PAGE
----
I have subscribed to Norton Internet Security for years and I’ve been quite satisfied. Now my SBC Yahoo DSL service offers a free download of Internet security with anti-spyware, firewalls and antivirus protection. But they say I must uninstall any other antivirus programs before adopting theirs. Should I do this?

If you had auto insurance from State Farm, would you go out and buy a policy from Allstate so that you’d be covered by both? That says it all in this common and confusing situation in which computer users are blitzed by competing antivirus and spyware solutions.

Buy a new PC and you often can find both McAfee and Symantec’s Norton antivirus software already installed and running at the same time. Microsoft soon hits you with an offer to sign up for its new One Care system. Meanwhile, America Online and your own Internet provider, SBC Yahoo, offer the same services as part of their subscription deals.

You only need one. Adding others is overkill, even though the companies all claim that their service is fastest to find threats and guard against stuff that others cannot. The fact is that virus and spyware watching has become a huge growth industry, and so as soon as any new threat surfaces, everybody is all over it quickly, and they all add it to their downloads of new protection tools. So you can expect that even if the antivirus company you choose isn’t the first to find a new threat, it will jump in with its own fix as soon as competitors mention it.

We have a Dell Dimension 4600 with Windows Media Center. When we play any audio, whether from media center, over the Internet or just playing a CD/DVD, there is a lot of reverb, making it sound like we’re playing inside a cave. It didn’t do this when we first bought it, but it has been so long since it started that I don’t remember what we installed or changed that may have caused this.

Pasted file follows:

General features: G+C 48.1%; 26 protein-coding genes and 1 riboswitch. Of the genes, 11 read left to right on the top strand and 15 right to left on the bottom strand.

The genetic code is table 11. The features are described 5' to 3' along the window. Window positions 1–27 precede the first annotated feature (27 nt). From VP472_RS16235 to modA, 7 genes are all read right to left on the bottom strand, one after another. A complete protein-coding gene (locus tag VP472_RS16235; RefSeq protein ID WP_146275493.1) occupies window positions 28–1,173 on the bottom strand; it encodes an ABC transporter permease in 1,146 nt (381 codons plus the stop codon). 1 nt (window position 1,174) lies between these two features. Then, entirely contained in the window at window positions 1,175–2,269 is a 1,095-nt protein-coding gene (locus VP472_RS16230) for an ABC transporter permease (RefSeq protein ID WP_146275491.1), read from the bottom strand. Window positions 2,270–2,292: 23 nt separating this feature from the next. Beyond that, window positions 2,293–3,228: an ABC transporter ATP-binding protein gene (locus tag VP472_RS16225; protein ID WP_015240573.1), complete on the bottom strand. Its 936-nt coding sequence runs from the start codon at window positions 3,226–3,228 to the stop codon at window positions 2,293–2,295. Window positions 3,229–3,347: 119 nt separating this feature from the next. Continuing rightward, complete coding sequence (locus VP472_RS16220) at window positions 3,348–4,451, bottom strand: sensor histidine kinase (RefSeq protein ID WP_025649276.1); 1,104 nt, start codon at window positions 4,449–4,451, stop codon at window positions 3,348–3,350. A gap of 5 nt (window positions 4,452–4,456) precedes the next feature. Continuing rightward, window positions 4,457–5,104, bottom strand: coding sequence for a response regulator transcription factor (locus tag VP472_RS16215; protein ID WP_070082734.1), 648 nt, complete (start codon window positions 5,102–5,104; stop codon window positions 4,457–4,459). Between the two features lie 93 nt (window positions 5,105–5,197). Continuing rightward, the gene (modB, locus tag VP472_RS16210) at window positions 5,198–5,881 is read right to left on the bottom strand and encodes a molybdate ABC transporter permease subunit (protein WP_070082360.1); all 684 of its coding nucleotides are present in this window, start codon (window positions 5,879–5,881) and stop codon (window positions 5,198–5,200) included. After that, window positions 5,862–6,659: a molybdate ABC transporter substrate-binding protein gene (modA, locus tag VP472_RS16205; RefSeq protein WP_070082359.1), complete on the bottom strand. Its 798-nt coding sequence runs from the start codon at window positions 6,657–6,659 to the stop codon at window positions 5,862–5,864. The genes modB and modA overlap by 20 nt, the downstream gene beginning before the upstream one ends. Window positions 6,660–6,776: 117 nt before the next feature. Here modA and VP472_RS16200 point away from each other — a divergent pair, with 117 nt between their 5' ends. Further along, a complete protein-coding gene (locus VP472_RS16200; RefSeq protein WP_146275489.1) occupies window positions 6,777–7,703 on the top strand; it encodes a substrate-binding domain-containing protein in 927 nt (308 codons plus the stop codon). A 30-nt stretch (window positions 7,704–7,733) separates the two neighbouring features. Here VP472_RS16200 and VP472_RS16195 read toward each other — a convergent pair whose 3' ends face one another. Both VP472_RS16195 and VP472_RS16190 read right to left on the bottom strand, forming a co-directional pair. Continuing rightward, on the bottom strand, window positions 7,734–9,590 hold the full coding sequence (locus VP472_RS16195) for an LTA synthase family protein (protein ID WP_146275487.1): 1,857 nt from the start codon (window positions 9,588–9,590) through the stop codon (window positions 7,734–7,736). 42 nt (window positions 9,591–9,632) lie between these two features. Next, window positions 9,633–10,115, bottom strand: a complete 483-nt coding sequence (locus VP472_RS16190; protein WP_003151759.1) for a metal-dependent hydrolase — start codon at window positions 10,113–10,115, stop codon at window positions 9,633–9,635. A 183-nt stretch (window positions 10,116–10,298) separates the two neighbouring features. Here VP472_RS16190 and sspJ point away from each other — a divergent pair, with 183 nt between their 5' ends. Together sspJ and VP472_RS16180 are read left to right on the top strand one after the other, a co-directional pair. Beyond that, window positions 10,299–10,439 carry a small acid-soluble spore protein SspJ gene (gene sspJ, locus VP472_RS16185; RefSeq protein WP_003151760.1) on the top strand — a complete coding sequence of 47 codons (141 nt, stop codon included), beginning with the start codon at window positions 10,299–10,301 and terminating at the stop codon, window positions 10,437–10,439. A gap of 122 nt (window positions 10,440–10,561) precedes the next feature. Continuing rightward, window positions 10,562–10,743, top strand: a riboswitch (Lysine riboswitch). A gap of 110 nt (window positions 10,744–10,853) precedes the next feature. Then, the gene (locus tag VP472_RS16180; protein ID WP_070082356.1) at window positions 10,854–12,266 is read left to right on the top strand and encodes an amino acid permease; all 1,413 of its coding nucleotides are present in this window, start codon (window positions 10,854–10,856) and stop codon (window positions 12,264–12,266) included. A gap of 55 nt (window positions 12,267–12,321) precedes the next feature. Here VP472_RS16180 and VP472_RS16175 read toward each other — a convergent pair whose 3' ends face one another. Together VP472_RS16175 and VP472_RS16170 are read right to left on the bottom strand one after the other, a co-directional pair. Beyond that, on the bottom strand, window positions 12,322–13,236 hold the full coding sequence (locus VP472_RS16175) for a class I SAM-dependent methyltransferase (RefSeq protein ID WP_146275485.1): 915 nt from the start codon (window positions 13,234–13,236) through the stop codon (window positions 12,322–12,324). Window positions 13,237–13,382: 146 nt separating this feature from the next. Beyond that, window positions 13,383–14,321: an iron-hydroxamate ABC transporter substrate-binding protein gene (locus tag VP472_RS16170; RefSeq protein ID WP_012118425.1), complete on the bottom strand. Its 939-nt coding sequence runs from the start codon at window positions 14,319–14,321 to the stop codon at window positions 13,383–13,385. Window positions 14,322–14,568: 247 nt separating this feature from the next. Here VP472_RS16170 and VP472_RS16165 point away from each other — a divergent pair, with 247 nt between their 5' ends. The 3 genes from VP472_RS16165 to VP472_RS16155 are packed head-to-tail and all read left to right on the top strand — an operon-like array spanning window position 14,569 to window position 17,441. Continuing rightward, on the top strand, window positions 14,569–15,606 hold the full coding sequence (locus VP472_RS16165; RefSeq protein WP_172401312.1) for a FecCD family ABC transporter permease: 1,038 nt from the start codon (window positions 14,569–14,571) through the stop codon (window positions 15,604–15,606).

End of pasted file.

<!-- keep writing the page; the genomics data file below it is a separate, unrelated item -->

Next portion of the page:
Chances are strong that something you downloaded or something you did messed up a little-known sound program that gets added to Intel-based computers that come with built-in sound cards. It’s called the AC97 Audio Configuration routine, and you can find it in the Control Panel. So click on Start and then Control Panel and look for a little blue icon with yellow circles, then click it open. You will find a menu with several tabs, including one for equalizer. This is the software that raises and lowers sound and sound speed to create special effects, including a singing in the shower effect, as well as tweaking the speakers for classical, rock, vocals and so on.

When you open this Control Panel you will find a Reset button in the lower right-hand side of the display. This will return your sounds to their out-of-the-box state.

There is one more place where your problem could be created in this Control Panel: the Sound Effects tab. There you will find an Environment setting that can be set to emulate a cave, a bathroom, a concert hall, etc. Make sure that this is set to None.

Let me add that this same thing can happen if one uses software from parties other than Microsoft as their default sound player. For example, if you were running WinAmp or some other player instead of the Windows Media Player, that could be the source. If so, you can go to WinAmp and select the clearly marked equalizer option and do a fix.